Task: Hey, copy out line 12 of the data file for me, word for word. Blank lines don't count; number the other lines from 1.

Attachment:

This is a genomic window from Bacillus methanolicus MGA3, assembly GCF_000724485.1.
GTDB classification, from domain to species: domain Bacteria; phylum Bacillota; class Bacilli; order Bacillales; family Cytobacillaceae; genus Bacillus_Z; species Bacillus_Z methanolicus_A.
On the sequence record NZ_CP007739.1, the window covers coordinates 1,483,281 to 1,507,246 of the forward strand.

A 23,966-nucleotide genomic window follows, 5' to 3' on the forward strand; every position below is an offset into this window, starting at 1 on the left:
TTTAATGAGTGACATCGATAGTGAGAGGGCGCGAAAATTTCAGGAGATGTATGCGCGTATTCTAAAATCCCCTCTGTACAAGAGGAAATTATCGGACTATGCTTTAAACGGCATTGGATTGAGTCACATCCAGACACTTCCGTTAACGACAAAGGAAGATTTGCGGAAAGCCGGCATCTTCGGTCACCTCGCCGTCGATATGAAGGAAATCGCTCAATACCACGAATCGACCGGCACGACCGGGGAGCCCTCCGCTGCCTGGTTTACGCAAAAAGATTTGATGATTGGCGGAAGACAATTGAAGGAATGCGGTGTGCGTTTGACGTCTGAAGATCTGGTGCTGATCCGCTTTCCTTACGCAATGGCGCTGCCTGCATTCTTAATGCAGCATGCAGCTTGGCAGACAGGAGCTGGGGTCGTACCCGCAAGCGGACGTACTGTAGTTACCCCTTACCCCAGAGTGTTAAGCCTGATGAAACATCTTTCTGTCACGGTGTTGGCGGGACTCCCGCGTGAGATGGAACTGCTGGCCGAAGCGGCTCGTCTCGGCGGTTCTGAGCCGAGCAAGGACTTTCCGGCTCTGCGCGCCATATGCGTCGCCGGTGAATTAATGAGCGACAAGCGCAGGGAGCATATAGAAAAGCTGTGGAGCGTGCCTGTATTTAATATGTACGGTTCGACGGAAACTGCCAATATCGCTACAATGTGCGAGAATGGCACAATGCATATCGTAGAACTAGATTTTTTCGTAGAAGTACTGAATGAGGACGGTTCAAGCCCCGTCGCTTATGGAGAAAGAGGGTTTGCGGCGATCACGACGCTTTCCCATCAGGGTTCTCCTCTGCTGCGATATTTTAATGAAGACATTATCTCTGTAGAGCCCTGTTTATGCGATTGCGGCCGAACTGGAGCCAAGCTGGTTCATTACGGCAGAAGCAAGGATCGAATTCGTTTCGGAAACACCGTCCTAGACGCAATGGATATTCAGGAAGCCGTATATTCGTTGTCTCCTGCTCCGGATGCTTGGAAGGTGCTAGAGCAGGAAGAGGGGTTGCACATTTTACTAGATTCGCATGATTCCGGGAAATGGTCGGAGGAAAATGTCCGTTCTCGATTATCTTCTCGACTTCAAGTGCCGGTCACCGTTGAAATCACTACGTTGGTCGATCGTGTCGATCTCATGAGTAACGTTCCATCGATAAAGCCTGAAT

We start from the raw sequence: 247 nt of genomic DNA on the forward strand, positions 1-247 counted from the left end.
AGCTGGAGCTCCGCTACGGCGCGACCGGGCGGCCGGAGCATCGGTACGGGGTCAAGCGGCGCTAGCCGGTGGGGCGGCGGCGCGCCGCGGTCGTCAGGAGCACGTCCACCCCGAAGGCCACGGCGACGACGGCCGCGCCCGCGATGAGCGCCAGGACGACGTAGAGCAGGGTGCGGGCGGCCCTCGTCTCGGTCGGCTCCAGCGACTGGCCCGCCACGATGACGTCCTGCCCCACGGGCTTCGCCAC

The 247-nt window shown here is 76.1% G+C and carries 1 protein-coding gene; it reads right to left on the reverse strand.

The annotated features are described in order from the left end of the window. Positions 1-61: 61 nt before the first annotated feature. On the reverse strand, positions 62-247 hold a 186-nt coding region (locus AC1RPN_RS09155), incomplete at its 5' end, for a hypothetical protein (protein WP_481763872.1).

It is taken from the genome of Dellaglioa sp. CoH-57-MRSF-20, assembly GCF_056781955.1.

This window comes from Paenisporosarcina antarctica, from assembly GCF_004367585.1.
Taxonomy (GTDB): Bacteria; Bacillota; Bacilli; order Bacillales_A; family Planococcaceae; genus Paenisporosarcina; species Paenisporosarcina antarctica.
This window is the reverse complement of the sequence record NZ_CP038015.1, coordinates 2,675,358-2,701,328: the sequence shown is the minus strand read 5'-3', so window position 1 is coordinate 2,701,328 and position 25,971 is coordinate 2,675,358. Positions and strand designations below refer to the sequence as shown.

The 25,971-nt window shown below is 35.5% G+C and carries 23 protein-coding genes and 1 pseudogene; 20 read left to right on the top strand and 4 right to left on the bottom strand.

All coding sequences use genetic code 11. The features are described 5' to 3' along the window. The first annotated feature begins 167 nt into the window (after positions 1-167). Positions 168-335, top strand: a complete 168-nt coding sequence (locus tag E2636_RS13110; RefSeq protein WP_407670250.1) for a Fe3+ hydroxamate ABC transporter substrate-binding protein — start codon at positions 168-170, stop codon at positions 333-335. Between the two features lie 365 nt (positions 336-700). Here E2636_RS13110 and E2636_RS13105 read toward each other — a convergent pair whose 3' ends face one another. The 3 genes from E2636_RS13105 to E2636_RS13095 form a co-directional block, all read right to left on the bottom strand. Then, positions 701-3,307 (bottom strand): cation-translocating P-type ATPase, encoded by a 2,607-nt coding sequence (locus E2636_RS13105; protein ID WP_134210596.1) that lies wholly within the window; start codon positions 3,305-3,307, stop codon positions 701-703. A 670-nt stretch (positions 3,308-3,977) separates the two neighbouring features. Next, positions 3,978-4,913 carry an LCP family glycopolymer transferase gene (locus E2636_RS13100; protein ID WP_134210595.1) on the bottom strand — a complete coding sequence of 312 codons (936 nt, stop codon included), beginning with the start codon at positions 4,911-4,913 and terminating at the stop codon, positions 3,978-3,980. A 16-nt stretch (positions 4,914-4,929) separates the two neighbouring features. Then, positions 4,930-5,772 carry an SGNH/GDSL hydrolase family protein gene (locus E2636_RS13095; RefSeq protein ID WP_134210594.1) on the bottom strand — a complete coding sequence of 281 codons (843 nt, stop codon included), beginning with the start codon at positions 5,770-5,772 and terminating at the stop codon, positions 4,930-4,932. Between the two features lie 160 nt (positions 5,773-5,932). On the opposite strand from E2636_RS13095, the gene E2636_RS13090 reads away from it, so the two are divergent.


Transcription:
Taxonomy (GTDB): Bacteria; Bacillota; Bacilli; order Bacillales_A; family Planococcaceae; genus Paenisporosarcina; species Paenisporosarcina antarctica.